By Marcus McCartney, OSU Extension Educator, Washington County
How do you define “Victory” as a gardener?
Whether you are new or an experienced gardener, how do you personally define success as it relates to your garden? New gardeners may define success as simply starting a garden for the very first time. The initial effort and time invested defines success for them. Maybe it’s eating the very first fruit or vegetable you grew entirely by yourself (self-fulfillment). For our experienced gardeners, maybe victory or success is defined as successfully growing a new variety or species, or reaching a certain poundage of potatoes or tomatoes, or canning 15 dozen jars of green beans or salsa. However, you define victory, it’s important set goals and try to reach those goals. If you met your 2021 gardening goals, kudos to you and I tip my hat! If not, then it’s fun and important to troubleshoot and figure out why or what went wrong which lead to not meeting your goals. For me, my personal gardening goals were different this year than years past. I’ll explain how I defined victory shortly, but first, what is a victory garden?
ODA and OSU Victory Garden Program
Victory Gardens originated during World War I as an answer to a serious food shortage. The idea was very successful, resulting in an army of amateur gardeners and serving to boost morale and patriotism. Although there’s no food shortage today, ODA and OSU Extension revived this effort to encourage people to plant seeds, realize the fruits of their labor, and share with others if inspired. Washington County was only one of 25 counties to receive vegetable seeds. Over 1,500 seeds were distributed in Washington County and Wood County WV this past spring by the OSU Extension office.
My Victory Garden
For my victory garden, I wanted to do something different and creative. I wanted to demonstrate that gardens can be a reflection of your imagination and do not have to be traditional squares or rectangles. Gardening is a healthy activity, but it should also be fun! Creating around gardening only encourages and empowers individuals to grow plants, tend to the Earth, and eat fresh tasty nutritious foods for themselves. From the first moment I started running rope and spray-painting lines in my backyard, these gardens already started to gather attention from neighbors and eventually the community. The effect of my effort encouraged others to try gardening using unique designs, and creating awareness about our OSU and ODA Victory Garden outreach effort.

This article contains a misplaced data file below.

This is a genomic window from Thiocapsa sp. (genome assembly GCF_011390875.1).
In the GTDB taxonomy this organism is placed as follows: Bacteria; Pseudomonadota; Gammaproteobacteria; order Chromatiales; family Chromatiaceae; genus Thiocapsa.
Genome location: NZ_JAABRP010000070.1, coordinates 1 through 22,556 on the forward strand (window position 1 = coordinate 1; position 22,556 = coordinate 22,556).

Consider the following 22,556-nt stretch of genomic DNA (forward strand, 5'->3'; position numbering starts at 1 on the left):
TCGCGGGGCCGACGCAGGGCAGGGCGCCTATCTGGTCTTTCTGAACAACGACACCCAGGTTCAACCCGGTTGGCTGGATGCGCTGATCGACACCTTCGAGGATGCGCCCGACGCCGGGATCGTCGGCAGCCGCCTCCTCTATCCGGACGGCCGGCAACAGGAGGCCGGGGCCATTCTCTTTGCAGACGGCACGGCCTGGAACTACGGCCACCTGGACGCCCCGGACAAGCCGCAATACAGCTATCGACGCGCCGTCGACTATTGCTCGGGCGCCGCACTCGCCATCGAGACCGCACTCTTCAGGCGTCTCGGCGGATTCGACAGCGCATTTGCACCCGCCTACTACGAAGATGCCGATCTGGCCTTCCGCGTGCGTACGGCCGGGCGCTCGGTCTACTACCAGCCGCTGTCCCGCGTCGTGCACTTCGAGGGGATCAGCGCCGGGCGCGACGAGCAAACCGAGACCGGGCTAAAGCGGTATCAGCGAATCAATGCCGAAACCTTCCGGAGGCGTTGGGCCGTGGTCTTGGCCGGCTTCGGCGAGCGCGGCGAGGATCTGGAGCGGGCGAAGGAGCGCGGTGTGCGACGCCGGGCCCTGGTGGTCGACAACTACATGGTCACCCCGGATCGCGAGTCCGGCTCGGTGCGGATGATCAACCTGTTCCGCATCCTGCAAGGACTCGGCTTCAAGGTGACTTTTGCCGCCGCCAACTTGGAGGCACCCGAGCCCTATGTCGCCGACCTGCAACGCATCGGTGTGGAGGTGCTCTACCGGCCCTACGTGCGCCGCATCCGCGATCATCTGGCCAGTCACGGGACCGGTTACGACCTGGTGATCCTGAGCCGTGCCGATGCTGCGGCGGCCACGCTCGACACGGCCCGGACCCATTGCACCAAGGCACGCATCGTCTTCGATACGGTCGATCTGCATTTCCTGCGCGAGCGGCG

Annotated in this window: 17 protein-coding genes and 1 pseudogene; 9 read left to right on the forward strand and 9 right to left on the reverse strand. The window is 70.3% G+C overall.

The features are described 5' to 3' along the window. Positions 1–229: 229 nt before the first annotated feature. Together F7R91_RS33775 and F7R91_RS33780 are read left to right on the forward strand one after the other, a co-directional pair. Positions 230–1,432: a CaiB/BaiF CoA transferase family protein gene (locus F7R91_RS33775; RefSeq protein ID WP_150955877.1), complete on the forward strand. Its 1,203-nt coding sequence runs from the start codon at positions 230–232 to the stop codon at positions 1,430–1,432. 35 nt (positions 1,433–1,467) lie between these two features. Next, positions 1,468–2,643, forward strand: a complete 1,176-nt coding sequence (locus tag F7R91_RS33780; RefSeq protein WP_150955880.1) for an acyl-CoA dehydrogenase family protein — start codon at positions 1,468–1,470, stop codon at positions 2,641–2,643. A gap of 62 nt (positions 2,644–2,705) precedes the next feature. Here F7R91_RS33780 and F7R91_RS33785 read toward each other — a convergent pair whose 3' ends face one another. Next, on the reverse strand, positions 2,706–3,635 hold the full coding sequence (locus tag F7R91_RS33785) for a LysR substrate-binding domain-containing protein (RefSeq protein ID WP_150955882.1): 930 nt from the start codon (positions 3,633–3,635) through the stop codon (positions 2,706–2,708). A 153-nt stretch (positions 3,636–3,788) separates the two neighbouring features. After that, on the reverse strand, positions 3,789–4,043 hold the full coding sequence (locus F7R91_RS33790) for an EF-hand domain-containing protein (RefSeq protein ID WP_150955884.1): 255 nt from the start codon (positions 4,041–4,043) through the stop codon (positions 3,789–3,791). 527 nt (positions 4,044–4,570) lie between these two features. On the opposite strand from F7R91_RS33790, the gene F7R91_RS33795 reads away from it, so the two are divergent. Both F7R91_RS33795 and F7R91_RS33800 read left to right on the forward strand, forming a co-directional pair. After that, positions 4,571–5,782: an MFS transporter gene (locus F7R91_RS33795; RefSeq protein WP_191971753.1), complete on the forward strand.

For Scale – 55 properly spaced pepper plants were planted in the “H”
Victory Garden in Snow
How I do I define Victory
This year, the single most important factor which determine success or victory for me, was not growing plants or producing a large yield; it was growing the next generation of gardeners by developing an interest and enthusiasm for fruits and vegetables, and the appreciation of the amount of hard work it requires to produce such fruits and vegetables. My son, Allister, was involved from the start; from planning, to plowing, to planting, to watering, to harvesting, and to cooking. He wanted to be victorious just as much as I did. I gave him complete ownership of the garden and constantly reinforced the concept these were his gardens.
My victory was seeing my son’s smiling face selling his produce at the Rivers City Farmers Market, and the time we spent together as a family. We created lots of fun memories and hopefully these memories will grow into knowledge for my son, and just as important, spending time together with his dad. And that’s how I defined victory in 2021.
Allister McCartney (6) at his River City Farmers Market Stand – Allister’s Tomatoes & More (ATM)
We would love to hear about your garden victories! You can post your story and pictures in the comment section of this article on our OSU Extension Washington County Facebook page: facebook.com/OhioStateWashingtonCountyExtension
Be on the lookout in 2022 for free Victory Garden Seed samples in early spring. To inquire about receiving seeds, you can contact the office at 740-376-7431 or sign up to receive our OSU Horticulture email listserv. To sign up, please call the office or email Peggy Bolen at firstname.lastname@example.org.
About the Author:
Marcus McCartney is the OSU Extension Agriculture and Natural Resources Educator for Washington County. He has been with extension since 2014. Marcus received both his bachelor’s and Master’s degree from West Virginia University Agriculture Education